A NEWPORT MP has called for UK Government support schemes to be extended during the winter lockdown to include people who have been excluded from previous support.

Jessica Morden, MP for Newport East, called for plans to cut universal credit to be scrapped, and

"I urge Ministers to do more to help the three million people in the UK who have been excluded from UK Government support schemes," she said. "Many will soon be a year without support, including constituents of mine such as the woman whose employer chose not to take part in the furlough scheme, the newly self-employed beautician and the company director of the small business who is paid via dividends.


"There was some speculation last week that there may be some movement on this, but our constituents need help as soon as possible, including new starters, those who have been on parental leave and others.

"We must see more action for those who rely on the social security system.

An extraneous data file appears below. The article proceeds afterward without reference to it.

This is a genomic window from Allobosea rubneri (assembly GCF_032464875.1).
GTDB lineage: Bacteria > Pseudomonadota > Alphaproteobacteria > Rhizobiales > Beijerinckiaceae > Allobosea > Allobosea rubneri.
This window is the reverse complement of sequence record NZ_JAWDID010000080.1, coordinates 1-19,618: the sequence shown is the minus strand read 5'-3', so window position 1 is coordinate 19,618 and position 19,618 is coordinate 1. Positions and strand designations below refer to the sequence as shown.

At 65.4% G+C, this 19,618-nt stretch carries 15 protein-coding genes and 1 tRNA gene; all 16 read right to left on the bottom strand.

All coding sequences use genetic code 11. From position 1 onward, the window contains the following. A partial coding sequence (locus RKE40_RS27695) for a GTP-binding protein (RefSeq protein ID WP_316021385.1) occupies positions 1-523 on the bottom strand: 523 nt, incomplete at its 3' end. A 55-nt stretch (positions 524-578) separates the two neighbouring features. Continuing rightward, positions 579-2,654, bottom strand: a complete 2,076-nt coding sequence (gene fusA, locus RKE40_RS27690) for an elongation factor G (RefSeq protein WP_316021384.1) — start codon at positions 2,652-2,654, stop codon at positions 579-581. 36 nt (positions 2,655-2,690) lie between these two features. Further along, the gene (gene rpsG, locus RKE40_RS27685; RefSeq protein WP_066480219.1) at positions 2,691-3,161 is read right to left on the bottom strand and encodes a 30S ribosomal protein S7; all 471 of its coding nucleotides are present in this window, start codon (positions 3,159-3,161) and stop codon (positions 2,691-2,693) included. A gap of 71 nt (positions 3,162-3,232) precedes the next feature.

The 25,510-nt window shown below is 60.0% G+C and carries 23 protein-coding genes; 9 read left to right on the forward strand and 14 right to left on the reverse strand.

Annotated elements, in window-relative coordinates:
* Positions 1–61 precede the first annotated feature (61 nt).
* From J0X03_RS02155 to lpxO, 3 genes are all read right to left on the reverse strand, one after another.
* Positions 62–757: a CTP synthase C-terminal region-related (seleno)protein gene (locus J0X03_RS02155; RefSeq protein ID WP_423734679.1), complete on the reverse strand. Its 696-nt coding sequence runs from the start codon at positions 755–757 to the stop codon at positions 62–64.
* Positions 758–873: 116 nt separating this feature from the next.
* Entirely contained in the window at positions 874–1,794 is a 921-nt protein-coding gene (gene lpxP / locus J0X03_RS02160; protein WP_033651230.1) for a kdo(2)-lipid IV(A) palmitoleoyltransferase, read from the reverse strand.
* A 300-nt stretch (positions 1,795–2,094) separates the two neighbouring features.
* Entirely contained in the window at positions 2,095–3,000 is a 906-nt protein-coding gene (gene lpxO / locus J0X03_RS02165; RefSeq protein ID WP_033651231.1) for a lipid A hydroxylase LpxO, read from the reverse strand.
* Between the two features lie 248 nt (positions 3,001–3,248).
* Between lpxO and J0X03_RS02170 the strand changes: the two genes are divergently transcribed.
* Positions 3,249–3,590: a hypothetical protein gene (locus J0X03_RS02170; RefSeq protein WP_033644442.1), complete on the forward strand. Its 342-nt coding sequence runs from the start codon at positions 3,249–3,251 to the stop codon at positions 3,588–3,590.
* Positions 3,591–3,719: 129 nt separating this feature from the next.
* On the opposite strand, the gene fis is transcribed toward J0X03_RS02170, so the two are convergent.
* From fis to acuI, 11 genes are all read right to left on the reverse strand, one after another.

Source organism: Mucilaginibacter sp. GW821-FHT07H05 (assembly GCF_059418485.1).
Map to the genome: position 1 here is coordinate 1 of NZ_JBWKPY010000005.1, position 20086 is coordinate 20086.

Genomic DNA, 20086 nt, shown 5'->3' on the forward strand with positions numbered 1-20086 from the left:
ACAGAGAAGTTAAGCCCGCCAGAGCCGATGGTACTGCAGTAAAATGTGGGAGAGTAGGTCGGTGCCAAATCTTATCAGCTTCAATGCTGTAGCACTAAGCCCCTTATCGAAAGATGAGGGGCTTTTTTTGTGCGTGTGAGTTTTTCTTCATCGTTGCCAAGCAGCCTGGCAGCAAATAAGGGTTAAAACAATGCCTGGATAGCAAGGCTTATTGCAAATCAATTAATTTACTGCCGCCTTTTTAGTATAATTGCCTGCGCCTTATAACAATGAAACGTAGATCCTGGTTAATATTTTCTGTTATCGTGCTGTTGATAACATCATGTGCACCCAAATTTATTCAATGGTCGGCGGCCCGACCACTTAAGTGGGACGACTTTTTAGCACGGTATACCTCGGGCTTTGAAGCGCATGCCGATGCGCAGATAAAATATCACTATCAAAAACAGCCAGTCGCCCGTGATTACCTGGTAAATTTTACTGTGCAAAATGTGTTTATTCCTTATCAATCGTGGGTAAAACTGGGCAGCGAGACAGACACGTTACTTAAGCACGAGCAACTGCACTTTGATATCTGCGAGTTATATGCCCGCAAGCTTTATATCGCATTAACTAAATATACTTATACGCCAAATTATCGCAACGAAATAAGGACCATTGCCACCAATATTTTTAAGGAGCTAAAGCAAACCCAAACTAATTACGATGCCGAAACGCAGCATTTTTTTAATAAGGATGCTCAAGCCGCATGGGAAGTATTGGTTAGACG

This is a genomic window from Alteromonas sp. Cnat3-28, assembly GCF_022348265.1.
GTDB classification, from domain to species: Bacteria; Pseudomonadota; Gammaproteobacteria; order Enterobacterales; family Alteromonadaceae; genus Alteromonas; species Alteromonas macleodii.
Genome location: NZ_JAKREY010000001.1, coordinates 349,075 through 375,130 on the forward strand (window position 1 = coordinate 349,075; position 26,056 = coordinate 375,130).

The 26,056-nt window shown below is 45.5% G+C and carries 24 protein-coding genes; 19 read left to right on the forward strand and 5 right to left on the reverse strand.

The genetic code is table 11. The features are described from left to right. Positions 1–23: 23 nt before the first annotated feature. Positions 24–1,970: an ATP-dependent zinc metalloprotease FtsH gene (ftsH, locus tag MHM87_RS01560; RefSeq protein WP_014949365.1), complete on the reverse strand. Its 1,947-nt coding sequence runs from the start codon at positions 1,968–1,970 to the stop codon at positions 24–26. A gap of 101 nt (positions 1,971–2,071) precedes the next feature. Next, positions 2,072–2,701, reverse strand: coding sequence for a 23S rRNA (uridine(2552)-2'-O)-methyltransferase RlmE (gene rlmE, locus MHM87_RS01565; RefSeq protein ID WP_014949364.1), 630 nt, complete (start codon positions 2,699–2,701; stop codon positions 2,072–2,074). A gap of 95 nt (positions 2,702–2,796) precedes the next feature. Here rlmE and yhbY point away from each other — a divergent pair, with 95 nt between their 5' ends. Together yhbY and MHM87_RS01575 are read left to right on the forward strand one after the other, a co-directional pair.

"We are in the worst recession for 300 years, and family incomes are under huge strain. Why are the Government looking to cut universal credit by £1,000 for six million families?

"In Newport East, 8,812 families will take a hit if the cut goes ahead in April.

"Ministers must rule that out now, end the five-week wait, provide a £20 uplift to legacy benefits and change advances for loans. Action is needed quickly."

Ms Morden also stressed the devolved nations must not become an afterthought when funding the fight against the pandemic.

"So often, the pattern has been that the Welsh Government have made the difficult decisions first, only to see others follow later, but I remind Ministers that the Treasury is the Treasury for the whole UK, not just England," she said.

"In autumn, when Wales went into a firebreak first, the Tory Government would not extend the job retention scheme, yet when England went into its second lockdown the Treasury U-turned and ensured that support was in place.

"The Welsh Government took the difficult but justified decision to move Wales to level four in December because of the new strain - there was some opposition from the Government Benches to that - but it was not until England locked down last week that additional funding was mentioned.

"Then it emerged that the money announced for Wales was not new money at all, but money already announced last year. We have seen that pattern repeated throughout the pandemic."